Jun 30, 2023
4 min read

Malaysian AML Regulations—Necessary Compliance Information

Everything you need to know about AML compliance in Malaysia

Malaysia is one of the biggest economies in Asia, attracting a wide range of international companies. At the same time, the Malaysian government is taking steps to ensure that its business sector is free of illegal activity. That’s why the country has been continuously developing its Anti-Money Laundering (AML) regulatory framework, introducing its main AML Act back in 2001 and adapting new legislation ever since.

Malaysia’s latest AML legislation came into effect in 2020 and consists of  two policy requirements: 

  • AML/CFT and Targeted Financial Sanctions for Financial Institutions
  • AML/CFT and Targeted Financial Sanctions for Designated Non-Financial Businesses and Professions & Non-Bank Financial Institutions

These new regulations have changed reporting and due diligence obligations for businesses. In addition, Bank Negara Malaysia (BNM) regularly issues standards and guidelines targeting reporting institutions.

To help you adapt to Malaysia’s regulatory environment, we at Sumsub prepared this article on the country’s main AML laws and the requirements each institution must follow.

Who’s affected?

The main AML Act in Malaysia refers to affected entities as “reporting institutions”. This term encompasses the following types of businesses:

  • Financial institutions (e.g., banks, insurance companies)
  • Casinos
  • Crypto companies 
  • Lawyers and accountants
  • Trust companies 
  • Real estate agents
  • Dealers in precious metals and stones

What are the regulations?

Affected entities have to comply with the Anti-Money Laundering, Anti-Terrorism Financing and Proceeds of Unlawful Activities Act 2001 (AMLA). The regulation consists of rules on customer due diligence measures, recordkeeping, reporting, and penalties. 

When it comes to investigating money laundering activities in Malaysia, there are several government institutions in charge:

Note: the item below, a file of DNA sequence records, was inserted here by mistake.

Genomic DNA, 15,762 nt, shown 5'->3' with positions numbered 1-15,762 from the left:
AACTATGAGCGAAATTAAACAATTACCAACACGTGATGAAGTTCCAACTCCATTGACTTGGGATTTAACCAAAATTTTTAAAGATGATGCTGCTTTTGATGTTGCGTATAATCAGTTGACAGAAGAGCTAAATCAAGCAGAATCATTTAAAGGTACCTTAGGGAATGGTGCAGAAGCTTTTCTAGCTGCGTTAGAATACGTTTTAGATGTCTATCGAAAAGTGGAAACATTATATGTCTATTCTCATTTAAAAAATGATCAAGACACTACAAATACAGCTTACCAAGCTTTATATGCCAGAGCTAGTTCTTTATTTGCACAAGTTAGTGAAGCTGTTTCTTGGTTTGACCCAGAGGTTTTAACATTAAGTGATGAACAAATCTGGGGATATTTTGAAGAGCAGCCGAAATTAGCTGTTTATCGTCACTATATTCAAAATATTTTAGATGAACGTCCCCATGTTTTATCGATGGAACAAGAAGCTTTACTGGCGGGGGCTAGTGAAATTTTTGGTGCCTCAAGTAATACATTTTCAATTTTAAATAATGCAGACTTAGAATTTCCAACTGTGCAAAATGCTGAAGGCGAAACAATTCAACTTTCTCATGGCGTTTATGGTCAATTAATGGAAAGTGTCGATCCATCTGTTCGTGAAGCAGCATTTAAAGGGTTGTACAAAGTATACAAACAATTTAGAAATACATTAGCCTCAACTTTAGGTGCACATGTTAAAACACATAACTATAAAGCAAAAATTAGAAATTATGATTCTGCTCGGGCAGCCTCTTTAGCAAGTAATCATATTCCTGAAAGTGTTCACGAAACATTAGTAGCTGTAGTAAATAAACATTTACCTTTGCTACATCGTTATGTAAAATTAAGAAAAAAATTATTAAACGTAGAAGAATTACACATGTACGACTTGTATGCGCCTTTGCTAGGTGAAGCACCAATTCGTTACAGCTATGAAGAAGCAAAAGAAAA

• The Central Bank of Malaysia 
  • The Malaysian Anti-Corruption Commission 
  • Royal Malaysian Customs 
  • The Inland Revenue Board of Malaysia 
  • Labuan Financial Service Authority 
  • The Companies Commission of Malaysia
  • The Securities Commission of Malaysia
  • The Ministry of Domestic Trade, Cooperative and Consumerism 
  • Public Prosecutor

Who are the regulators?

Bank Negara Malaysia (BNM) is the designated competent authority and regulator under the AMLA. It’s responsible for examining the level of compliance of affected institutions. The BNM has also created a Financial Intelligence Unit (FIU) to analyze suspicious activity reports provided by companies.

How to stay compliant

Companies should implement due diligence measures, which include identifying and verifying the identity of customers and beneficial owners, assessing the purpose and intended nature of the business relationship, and conducting ongoing monitoring of client transactions. This includes obtaining at least the following information about customers:

  • Full name
  • National Registration Identity Card (NRIC) number or passport number or reference number of any other official documents of the customer or beneficial owner
  • Residential and mailing address
  • Date of birth
  • Nationality
  • Occupation type
  • Name of employer or nature of self- employment or nature of business
  • Contact number (home, office or mobile)